One of the first questions every #candlemaker should be asking themselves is, “How do I make candles?” The second question every candlemaker should ask themselves is “How can I make candles easier?”
There are dozens of blogs that will answer the first question, but this entry will focus on the latter. While it’s true, anyone can make candles at home with pretty much everyday household items, there are small inexpensive ways that will help you in the long run to make your task so much easier.
Whether you are just doing this as a weekend project or you intend to give the big boys a run for their money, These #tools of the trade will simplify your hand-pouring endeavors in so many ways.
This one may seem like a waste of money, but I would suggest that not only are these special little guys required for candle makers, but also candle enthusiasts as well.
For those not in the know, The best way to burn a candle is to ensure that the wick is trimmed to ¼ inch length for the best quality. Otherwise, as the wax melts, the wick burns putting off soot, which will stain walls and the glass vessel itself.
All of this, as well as lost security deposits, can be avoided with the purchase of a decent pair of wick trimmers.
Failing this, I would recommend at the very least investing in some fine quality sewing scissors as they are tough enough to withstand the tough wicks over a longer period of time. Their only downside is that sewing scissors are a little less reliable as far as getting that perfect ¼ inch length just right.
This tool has been invaluable to me when pouring my little #handcrafted darlings. While stirring your #wax as you add your various #dyes and #fragrance oils, You have to be particular about the type of instruments you stir with. Candles are a temperamental lot and depending on the ingredients you use, your tools can affect the end product.
Case in point, I always use a metal bar spoon as opposed to a wooden spoon because it can affect the fragrance oil I am using. And some fragrance oil is temperamental as it is. So even if you aren’t one to engage in a “spirited evening” every so often, I’d recommend you get one of these.
Warning: If you do like to mix drinks and have one of these on hand, I’d recommend storing it away from your liquor cabinet as once it touches the wax, it is no longer fit for human consumption. That bad boy is on the wagon because it’s drinking days are over.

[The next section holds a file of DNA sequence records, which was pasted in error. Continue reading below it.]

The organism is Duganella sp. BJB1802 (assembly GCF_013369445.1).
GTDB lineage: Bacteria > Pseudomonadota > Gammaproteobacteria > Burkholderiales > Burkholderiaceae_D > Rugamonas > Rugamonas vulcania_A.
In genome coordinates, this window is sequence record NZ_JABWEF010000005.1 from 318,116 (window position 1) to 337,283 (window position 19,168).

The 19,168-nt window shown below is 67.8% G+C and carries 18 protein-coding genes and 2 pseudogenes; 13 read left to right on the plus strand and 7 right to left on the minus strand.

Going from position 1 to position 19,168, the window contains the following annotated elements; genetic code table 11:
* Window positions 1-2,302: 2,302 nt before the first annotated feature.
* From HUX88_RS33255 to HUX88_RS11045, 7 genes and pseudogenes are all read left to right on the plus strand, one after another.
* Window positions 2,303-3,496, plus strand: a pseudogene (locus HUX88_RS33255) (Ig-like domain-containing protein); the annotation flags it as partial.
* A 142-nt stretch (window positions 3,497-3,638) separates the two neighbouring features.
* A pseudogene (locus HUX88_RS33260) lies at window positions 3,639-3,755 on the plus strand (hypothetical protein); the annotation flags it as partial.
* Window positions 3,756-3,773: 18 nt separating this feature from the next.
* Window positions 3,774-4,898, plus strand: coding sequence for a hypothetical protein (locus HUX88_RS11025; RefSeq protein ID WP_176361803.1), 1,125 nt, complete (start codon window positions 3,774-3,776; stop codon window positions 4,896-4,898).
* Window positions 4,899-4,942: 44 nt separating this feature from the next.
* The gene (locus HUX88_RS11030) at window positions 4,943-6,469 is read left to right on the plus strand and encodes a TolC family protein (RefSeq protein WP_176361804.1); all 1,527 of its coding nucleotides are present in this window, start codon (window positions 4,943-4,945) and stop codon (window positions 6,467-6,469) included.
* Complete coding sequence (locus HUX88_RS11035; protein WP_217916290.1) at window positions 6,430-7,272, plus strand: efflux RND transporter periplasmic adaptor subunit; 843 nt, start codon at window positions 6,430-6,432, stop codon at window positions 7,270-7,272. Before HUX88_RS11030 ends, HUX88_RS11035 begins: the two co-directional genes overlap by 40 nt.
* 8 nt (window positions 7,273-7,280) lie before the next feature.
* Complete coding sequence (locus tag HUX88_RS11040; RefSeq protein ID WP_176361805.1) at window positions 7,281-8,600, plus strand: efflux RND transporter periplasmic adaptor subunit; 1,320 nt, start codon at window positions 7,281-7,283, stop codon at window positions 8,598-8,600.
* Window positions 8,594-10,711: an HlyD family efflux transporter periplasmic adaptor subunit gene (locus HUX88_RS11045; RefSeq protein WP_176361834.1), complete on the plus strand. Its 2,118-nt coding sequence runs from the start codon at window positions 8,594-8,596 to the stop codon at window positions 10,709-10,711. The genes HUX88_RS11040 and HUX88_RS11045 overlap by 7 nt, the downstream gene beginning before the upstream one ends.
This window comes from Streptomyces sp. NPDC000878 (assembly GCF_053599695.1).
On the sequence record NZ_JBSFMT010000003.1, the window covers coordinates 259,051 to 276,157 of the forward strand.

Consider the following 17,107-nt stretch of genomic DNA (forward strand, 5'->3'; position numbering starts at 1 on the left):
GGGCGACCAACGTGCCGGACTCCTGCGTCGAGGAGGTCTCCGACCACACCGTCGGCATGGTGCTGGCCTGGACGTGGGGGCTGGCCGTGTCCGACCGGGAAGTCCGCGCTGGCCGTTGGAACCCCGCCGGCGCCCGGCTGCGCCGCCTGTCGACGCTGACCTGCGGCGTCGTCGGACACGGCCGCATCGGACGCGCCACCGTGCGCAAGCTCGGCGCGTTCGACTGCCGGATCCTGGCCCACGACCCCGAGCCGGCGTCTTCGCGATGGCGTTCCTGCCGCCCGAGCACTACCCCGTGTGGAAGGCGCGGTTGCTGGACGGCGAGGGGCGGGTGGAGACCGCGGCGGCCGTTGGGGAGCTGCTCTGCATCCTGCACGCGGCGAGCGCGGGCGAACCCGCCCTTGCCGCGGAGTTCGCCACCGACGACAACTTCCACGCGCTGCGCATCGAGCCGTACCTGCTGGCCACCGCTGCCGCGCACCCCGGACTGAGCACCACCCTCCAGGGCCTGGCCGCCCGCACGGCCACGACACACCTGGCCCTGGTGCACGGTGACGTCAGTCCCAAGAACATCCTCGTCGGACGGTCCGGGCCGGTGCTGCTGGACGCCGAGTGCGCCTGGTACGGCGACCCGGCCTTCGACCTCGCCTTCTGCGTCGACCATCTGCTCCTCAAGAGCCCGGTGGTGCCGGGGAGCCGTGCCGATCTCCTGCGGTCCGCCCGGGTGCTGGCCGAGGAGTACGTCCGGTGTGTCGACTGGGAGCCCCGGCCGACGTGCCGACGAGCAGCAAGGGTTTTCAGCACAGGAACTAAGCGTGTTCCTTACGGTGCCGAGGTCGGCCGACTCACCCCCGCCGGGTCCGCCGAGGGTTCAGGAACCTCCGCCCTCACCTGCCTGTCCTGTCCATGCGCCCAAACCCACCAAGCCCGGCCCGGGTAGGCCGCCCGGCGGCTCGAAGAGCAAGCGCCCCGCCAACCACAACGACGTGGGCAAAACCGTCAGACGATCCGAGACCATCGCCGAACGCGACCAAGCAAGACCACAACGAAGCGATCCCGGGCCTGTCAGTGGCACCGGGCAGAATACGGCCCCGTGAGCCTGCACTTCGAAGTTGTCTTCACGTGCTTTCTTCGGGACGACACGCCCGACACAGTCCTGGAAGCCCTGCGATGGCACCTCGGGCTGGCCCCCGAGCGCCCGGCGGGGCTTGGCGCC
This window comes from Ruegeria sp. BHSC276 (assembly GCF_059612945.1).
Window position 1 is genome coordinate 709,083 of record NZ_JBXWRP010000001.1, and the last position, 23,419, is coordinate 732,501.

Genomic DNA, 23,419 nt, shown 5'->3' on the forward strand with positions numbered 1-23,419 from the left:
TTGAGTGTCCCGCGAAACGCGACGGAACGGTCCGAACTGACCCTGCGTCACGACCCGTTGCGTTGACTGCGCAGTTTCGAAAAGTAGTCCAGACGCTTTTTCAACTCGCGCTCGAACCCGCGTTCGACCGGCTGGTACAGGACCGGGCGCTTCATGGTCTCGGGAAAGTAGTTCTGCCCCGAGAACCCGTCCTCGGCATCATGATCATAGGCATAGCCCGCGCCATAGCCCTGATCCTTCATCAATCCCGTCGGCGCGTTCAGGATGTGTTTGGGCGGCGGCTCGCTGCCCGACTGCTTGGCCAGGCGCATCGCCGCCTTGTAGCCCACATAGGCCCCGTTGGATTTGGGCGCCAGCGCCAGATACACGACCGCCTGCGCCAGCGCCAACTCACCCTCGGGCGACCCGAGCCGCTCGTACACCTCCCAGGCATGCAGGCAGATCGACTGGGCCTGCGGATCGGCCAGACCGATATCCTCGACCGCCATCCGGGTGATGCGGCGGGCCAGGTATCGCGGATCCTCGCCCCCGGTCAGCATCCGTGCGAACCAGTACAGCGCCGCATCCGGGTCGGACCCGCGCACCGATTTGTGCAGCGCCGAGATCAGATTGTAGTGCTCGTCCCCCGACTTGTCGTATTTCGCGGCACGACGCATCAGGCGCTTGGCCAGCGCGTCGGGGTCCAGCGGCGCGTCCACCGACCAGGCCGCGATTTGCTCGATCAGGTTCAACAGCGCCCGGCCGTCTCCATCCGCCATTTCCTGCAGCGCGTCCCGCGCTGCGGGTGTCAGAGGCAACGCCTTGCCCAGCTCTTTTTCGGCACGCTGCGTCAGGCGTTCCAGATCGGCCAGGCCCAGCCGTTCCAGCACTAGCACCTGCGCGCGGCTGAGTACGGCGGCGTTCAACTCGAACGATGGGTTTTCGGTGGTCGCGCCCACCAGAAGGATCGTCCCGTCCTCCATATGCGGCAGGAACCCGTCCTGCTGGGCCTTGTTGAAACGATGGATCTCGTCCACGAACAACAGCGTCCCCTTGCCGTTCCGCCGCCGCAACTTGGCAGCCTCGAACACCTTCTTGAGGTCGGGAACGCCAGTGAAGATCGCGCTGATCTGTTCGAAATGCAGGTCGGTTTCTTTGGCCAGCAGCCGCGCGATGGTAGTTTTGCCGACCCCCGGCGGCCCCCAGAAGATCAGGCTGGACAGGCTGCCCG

Bonus tip: You can use the spoon to direct the pour of your FO into you pitcher as the oil tends to come out of the bottle and adhere to the bottle like a momma’s boy on the first day of school.
This one is more geared for the candlemaker looking to getting into mass producing. Certainly, this could mean trying to go into business or just making them for family and friends for #birthdays or #holidays.
While using a double boiler is certainly easy enough, getting a wax melter will make hand-pouring in bulk so much easier.
This along with a metal pitcher will have you cranking out huge numbers in no time. You can even set goals with how fast each batch goes!
Here is an excellent video by Jeff Standley of Standley Handcrafted where he shows you how to convert a Presto Pot into a wax melter with very little effort and minimal supplies for those that want to get their side project on.
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Otherwise, there is an affiliate link to buy one outright.
Glass Measuring cup
Just like the metal bar spoon, the glass measuring cup has similar usefulness in that none of the fragrance oil will take on any of the properties of a plastic measuring cup. They are cheap enough to acquire given that you probably already have some in your kitchen.
Warning: Just like the bar spoons, once you have used the glass measuring cup for candle making or any other non-safe food application, store it separately. Food and candles make terrible bedfellows.
This tool is probably the only item you may not already have readily available at home unless you practice #mealprep or you want to keep the butcher shop on its toes. (charge me for the plastic container? my red fanny!)
Depending on the type of scale you are looking to get, you may get into a serious investment, however, it is the single most important tool in your handcrafting arsenal, especially if you intend to turn your candles into a business.
You can easily calculate your wax to FO oil ratio with a scale. My one suggestion is to get one that calculates in grams and precise ounces. Otherwise, the math (bane of my existence) can get a bit tricky.
I'd love to hear your feedback! Please leave a comment below on what you think is an essential tool in your candle making arsenal that I didn't cover.
Please consider sharinf this blog with someone you think would apate the information presented , whether that be some interested in candlemaking or someone who is a seasoned candlemaker and could offer some isights or even a counter pint.
Let's get a conversation going!